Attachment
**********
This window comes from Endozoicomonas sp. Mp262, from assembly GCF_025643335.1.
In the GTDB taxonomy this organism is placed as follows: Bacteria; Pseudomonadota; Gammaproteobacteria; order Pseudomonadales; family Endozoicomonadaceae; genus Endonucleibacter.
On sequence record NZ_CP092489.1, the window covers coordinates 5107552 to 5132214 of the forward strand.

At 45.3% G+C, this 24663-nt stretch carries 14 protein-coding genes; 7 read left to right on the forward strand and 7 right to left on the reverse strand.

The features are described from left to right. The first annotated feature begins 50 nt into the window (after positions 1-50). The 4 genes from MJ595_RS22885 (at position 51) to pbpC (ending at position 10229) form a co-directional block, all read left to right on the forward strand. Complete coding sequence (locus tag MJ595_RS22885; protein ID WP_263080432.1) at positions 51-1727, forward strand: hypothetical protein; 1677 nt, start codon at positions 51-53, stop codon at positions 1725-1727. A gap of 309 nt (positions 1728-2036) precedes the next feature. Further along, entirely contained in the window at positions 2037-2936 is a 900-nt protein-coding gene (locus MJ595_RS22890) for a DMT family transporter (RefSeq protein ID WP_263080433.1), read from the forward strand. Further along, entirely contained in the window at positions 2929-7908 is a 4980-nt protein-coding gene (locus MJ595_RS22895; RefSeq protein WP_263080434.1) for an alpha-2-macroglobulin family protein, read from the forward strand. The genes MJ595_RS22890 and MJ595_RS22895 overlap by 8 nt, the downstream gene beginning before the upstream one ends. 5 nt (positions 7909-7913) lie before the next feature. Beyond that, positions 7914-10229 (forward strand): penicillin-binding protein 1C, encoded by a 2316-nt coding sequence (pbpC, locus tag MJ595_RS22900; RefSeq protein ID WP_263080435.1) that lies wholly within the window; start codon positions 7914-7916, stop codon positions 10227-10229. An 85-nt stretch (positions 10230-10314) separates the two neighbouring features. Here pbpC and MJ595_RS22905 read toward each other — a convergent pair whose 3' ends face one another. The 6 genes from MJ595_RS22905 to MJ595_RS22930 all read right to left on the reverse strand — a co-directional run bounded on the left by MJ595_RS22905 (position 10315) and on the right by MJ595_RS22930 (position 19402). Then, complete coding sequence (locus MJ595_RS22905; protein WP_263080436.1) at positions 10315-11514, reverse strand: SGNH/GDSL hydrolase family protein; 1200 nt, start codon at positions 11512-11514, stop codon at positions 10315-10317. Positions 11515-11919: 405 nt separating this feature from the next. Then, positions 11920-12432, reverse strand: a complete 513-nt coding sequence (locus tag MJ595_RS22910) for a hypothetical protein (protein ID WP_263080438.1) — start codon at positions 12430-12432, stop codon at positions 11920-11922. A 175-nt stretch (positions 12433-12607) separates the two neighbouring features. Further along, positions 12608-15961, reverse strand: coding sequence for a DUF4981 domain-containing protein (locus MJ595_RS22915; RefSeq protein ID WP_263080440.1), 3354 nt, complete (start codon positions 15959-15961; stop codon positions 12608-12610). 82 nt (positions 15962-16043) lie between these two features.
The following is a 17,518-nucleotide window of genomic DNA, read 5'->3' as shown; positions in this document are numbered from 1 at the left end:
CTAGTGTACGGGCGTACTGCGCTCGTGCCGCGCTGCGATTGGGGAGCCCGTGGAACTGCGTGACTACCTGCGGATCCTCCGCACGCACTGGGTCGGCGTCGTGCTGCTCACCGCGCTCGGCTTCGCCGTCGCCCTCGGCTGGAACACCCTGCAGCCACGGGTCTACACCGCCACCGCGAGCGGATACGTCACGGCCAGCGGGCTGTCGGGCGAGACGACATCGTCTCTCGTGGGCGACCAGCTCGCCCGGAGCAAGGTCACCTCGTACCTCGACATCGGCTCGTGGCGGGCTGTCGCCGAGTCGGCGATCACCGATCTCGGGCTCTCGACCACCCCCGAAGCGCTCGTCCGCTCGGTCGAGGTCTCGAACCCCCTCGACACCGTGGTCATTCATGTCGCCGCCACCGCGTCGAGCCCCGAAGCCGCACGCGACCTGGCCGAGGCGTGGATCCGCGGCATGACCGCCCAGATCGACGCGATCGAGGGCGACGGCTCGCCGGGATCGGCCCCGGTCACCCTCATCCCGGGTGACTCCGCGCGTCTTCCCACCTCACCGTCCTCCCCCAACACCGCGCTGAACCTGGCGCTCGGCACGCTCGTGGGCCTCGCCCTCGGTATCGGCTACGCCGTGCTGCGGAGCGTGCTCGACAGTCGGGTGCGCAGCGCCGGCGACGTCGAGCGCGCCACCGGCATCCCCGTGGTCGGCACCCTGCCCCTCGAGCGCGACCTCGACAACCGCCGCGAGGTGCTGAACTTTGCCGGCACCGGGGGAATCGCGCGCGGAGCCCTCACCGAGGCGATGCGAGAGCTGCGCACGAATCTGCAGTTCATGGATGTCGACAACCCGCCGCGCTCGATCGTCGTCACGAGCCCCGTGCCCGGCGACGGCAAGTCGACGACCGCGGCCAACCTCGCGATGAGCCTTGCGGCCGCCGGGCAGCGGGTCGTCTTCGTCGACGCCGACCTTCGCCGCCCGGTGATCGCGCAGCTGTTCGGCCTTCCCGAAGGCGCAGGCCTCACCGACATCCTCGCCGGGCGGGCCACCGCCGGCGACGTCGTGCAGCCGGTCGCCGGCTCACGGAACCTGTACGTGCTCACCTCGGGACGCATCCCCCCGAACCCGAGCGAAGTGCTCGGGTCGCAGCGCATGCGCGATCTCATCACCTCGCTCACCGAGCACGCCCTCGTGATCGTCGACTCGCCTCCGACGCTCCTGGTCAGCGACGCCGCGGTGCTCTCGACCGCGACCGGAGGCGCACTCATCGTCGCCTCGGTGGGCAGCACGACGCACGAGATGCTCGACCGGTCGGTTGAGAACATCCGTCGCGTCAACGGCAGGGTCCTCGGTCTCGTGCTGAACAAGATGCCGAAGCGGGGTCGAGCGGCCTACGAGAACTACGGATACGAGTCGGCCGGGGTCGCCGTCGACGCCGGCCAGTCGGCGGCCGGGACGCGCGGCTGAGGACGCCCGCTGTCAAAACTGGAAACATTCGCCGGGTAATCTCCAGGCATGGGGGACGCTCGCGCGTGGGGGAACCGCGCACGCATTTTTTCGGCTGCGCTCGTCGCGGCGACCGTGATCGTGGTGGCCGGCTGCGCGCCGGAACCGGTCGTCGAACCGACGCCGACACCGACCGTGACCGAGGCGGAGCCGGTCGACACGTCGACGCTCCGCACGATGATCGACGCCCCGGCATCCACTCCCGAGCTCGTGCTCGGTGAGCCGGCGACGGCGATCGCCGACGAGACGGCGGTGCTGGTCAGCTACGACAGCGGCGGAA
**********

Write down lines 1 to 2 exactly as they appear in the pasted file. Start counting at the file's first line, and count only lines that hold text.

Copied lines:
This window comes from Endozoicomonas sp. Mp262, from assembly GCF_025643335.1.
In the GTDB taxonomy this organism is placed as follows: Bacteria; Pseudomonadota; Gammaproteobacteria; order Pseudomonadales; family Endozoicomonadaceae; genus Endonucleibacter.